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Baby Helmet Therapy: Parent FAQs

Baby Helmet Therapy: Parent FAQs Baby Helmet Therapy: Parent FAQs

​​​​​​​​​Babies grow fast, and their heads are made for this quick growth.

Flexible skulls can protect a baby's growing brain, which roughly doubles in size during the first year. But if a baby's skull shape seems different, he or she may need helmet therapy.​

What is helmet therapy?

Helmet therapy (also called helmet orthosis) is a treatment that's prescribed to help mold the baby's skull into shape.

Babies skulls are made of many bony plates. The plates are joined by fiber-like pieces called sutures. Sutures help the skull protect the baby's brain. They also allow some flexibility and space so that the brain can grow.

To work, molding helmets must be worn during the time when the skull and brain are actively growing. Helmets will not help after brain growth is done, and three-fourths of brain growth happens by age 2.

What conditions cause a baby to need a helmet?

  • Positional skull deformity. Deformational plagiocephaly, brachycephaly and NICUcephaly are three conditions that cause a baby's skull shape to change. They are caused by pressure on the skull when an infant spends a lot of time in one position.

  • Craniosynostosis. This condition is caused when bony plates in the skull are abnormally fused together. As the brain grows in a child with craniosynostosis, the shape of the head becomes abnormal as the brain pushes out on the other parts of the skull. In some cases, the brain growth may be affected, as well. Craniosynostosis requires surgery and may be followed by helmet therapy. Some children with craniosynostosis may have other developmental needs.

Is helmet therapy the only treatment for a child with a positional skull deformity?

It depends. If the condition is not severe, changing your baby's usual positions or starting physical therapy may help.  If an infant has moderate or severe positional skull deformity that doesn't respond to changing positions, or if the baby is older, helmet therapy may be prescribed.

A positional skull deformity does not affect a child's brain development or cause any other medical condition. But not correcting it may affect the child's social well-being when he or she is older.

Physical therapy and stretching and strengthening exercises are especially helpful for babies with torticollis, which is present in about 20% of babies with positional flattening. This occurs when the baby's neck muscles are tighter and more contracted on one side. Torticollis causes the baby's neck to turn in a twisted position, which makes the baby's head to tilt one way and the chin to point the other way.

What is the first step to get a helmet?

A pediatrician may recommend a helmet after evaluating your baby's head shape. A referral is to someone who is trained to properly measure and fit the helmet is necessary.

What can I expect during helmet therapy?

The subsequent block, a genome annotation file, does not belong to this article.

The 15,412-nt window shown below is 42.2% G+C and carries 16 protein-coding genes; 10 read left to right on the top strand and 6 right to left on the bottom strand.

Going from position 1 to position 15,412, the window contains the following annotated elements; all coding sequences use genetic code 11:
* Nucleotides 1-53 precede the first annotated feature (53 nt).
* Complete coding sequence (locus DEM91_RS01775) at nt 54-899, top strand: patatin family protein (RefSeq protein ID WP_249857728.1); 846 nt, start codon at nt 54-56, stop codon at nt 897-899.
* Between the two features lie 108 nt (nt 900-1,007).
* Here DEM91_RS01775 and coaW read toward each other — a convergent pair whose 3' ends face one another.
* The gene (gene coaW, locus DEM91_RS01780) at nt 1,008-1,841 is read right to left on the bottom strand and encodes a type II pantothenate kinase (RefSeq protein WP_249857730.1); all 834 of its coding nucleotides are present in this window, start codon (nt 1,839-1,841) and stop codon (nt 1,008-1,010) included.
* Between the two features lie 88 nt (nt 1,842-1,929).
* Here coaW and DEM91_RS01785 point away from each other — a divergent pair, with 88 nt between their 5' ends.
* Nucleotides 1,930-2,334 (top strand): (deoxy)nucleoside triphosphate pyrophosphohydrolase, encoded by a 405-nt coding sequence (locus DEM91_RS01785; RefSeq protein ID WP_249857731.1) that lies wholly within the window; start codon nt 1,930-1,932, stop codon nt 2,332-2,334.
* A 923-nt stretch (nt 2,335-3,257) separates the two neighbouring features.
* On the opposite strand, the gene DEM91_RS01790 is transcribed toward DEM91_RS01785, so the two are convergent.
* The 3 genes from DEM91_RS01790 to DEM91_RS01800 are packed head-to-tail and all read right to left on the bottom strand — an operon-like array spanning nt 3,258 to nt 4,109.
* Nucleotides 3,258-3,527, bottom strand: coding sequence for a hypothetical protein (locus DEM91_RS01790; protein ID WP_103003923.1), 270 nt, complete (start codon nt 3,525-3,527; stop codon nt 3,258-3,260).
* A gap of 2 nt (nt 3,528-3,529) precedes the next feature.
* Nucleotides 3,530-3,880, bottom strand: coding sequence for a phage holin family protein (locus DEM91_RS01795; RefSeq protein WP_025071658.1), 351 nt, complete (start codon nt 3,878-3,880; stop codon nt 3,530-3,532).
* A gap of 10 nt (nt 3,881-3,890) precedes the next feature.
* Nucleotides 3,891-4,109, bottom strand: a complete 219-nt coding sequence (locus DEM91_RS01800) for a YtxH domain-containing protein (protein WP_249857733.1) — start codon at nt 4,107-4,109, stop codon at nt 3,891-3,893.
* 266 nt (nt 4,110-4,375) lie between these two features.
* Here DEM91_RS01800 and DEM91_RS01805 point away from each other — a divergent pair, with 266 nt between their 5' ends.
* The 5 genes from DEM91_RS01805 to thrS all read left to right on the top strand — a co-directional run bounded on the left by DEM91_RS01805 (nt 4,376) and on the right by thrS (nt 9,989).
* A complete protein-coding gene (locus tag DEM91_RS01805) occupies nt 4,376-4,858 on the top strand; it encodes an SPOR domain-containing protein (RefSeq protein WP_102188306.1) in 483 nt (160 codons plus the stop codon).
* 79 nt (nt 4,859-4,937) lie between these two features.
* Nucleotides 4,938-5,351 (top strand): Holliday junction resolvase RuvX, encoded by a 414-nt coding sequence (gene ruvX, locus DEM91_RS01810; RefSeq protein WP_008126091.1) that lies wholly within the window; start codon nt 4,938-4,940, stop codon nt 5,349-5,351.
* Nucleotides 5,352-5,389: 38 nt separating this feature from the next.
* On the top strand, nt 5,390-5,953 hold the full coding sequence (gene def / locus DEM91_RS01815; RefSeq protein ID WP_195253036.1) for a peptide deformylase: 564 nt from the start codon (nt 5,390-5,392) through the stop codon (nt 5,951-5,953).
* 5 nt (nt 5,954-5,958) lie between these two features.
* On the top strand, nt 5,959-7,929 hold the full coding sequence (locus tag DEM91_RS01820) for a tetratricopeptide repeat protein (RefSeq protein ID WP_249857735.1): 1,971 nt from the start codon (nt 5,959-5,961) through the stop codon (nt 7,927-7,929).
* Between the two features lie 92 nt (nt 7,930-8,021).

A baby's head shape is measured, and a custom-fitted helmet is designed. This is so the helmet can properly support your baby's skull while allowing the head to gradually grow and round out on its own.

Babies usually wear their helmets for 23 hours each day. Most children quickly get used to wearing them. The helmet should be taken off when it's time for your baby's bath. It should be cleaned at that time. Problems such as skin irritation, discomfort, and bad odor should not occur. If there are problems, the helmet should be adjusted by the specialist who made it.

At what age should a baby with a positional skull deformity begin wearing a helmet?

  • A baby that starts helmet therapy at a younger age may wear the helmet for less time. The results of therapy also may be better.

  • Babies referred for helmets at a later age (e.g., after 8 months), or after position changes and physical therapy did not help can still get helmets. However, they may have to wear them for a longer time than if they had started at a younger age.

How long does helmet therapy take?

Every child is different. A lot depends on the child's age when he or she started helmet therapy. In early infancy, a baby's brain and skull grow very quickly. This means that the helmet can direct growth in less time.

The specialist will check your child's progress at each visit to see if the head shape is improving. Children may need to wear a helmet for several months. Some children may benefit from more time and a second helmet.

More information

Last Updated
American Academy of Pediatrics Section on Neurological Surgery and Section on Plastic and Reconstructive Surgery (Copyright © 2020)
The information contained on this Web site should not be used as a substitute for the medical care and advice of your pediatrician. There may be variations in treatment that your pediatrician may recommend based on individual facts and circumstances.
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